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Uptowners Tickled Pink By Colorful Dyckman Street Ice Waterfall

By Nigel Chiwaya | January 3, 2014 12:52pm | Updated on January 4, 2014 4:37pm
  The colorful icicles on Dyckman Street are the work of photographer Luis Baez-Correa.
Dyckman Street Frozen Waterfall
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INWOOD — A series of colored icicles in Highbridge Park is drawing onlookers and stopping uptowners in their snowy tracks.

Residents were perplexed by the pink-and-blue frozen waterfall, which dangles from rocks on Dyckman Street between Nagle and 10th avenues. 

"I've never seen anything like this," said Inwood mother Julianne Mojica, who did an abrupt U-turn while driving down Dyckman Street Thursday afternoon to get a closer look at the ice.

"I was picking my son up from school, I saw it and I had to turn around," she said.

The source of the colored icicles has caused debate online among uptowners, with residents wondering whether a fuel oil spill or ice salt were to blame. But the truth is a bit more creative: the waterfall is actually an art exhibit.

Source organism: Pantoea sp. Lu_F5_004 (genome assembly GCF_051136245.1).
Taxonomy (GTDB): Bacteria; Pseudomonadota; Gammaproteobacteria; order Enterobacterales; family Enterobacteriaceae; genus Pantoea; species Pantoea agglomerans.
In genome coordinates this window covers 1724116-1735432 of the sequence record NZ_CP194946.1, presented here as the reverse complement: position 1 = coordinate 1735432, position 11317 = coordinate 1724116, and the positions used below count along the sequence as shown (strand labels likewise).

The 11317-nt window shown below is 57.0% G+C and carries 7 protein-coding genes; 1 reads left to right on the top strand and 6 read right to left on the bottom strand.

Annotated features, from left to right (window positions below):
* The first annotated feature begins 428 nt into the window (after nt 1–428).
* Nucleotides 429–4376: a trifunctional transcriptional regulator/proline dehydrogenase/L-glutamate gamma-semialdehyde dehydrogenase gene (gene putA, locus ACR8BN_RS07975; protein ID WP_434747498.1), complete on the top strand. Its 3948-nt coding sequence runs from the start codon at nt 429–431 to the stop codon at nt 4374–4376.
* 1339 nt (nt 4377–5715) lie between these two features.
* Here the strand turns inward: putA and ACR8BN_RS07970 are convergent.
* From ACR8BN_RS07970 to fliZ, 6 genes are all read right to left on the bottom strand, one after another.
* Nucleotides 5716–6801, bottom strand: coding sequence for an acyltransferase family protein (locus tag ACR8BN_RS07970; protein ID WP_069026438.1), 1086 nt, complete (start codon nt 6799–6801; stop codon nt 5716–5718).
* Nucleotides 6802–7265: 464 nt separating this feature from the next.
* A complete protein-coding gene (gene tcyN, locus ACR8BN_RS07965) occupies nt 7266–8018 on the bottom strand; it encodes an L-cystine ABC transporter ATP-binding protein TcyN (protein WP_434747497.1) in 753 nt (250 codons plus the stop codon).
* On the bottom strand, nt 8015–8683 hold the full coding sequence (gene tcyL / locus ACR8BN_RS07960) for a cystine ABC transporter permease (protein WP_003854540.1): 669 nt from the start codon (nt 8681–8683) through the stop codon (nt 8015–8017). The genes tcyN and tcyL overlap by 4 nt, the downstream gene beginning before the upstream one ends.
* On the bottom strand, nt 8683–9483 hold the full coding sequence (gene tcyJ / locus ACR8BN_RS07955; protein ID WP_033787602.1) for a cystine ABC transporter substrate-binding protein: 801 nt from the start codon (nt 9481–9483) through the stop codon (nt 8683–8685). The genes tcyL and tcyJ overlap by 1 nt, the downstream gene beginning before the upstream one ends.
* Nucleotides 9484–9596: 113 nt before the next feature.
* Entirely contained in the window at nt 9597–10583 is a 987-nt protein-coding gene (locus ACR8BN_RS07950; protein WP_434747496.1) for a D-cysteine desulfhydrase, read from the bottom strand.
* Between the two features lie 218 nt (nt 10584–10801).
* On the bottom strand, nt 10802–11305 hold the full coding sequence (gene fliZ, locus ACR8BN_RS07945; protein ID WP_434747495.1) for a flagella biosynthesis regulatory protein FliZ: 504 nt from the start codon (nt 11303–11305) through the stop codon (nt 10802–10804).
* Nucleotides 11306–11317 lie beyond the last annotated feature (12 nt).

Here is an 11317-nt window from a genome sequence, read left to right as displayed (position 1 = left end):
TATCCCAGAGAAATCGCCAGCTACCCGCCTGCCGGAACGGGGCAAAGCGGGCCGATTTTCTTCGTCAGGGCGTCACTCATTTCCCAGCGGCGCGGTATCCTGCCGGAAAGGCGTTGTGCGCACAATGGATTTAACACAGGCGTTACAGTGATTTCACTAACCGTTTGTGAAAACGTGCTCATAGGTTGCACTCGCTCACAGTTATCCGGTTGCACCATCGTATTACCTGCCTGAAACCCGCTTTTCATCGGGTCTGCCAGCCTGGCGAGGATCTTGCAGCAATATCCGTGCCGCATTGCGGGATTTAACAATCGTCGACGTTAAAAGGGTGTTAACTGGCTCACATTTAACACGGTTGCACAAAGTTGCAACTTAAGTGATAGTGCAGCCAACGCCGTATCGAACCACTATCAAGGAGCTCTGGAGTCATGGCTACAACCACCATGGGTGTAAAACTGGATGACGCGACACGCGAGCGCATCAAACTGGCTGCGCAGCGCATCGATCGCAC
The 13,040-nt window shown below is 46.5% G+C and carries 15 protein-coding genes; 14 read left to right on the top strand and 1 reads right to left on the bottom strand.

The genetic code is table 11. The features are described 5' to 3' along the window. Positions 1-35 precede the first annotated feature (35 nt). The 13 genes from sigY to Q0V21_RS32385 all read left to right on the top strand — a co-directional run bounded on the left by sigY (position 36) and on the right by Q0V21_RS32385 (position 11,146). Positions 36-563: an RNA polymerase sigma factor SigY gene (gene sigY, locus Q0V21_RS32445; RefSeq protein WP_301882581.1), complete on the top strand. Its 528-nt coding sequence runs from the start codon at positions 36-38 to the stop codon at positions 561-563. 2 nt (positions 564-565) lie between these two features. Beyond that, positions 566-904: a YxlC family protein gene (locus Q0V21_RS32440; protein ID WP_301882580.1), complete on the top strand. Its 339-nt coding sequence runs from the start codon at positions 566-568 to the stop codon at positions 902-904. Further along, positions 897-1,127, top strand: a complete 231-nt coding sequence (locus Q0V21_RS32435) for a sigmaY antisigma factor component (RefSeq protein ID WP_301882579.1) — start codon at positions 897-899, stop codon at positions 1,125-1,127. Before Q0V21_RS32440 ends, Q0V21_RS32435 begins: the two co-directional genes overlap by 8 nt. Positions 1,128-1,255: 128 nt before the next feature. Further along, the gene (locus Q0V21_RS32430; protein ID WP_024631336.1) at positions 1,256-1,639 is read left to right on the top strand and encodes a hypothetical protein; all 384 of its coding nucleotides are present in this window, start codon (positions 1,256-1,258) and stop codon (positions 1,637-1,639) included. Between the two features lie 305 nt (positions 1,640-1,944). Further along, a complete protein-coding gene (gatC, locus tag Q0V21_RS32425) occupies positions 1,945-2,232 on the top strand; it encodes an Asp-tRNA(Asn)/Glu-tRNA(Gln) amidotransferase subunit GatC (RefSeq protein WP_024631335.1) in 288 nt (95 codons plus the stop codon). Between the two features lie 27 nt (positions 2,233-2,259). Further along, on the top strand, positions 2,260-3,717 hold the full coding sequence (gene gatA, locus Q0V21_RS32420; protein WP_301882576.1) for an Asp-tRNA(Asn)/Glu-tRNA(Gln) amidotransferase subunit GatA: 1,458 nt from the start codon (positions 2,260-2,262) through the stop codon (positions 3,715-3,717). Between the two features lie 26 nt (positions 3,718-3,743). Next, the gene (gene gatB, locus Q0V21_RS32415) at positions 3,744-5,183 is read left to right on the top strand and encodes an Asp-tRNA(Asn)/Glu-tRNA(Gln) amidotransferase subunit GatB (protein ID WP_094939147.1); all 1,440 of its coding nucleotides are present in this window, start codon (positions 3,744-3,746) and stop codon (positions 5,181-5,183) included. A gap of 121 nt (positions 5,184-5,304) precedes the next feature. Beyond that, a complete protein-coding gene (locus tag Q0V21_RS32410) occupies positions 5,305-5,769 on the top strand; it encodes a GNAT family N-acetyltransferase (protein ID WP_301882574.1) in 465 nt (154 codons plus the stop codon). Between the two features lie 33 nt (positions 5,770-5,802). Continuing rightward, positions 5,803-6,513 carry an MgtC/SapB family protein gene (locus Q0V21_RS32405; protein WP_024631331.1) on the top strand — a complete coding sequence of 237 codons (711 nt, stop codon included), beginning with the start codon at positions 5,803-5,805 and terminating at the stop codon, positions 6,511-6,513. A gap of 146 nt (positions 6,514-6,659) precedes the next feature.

According to New York Restoration Project Sherman Creek campus director Jason Smith, the icicles were given their colors by photographer Luis Baez-Correa, who used food coloring and a water gun to dye the ice for more than a month. Baez-Correa has even changed the colors periodically, Smith added.

"He has been dying water in Highbridge for a few years," Smith told DNAinfo via email. "This year his ambition took off."

Smith added that the waterfalls have been a hit with locals.

"Every few minutes a family is taking a picture of themselves in front of it. It's definitely the most successful art installation Highbridge Park has seen for a while."

Baez-Correa could not immediately be reached for comment.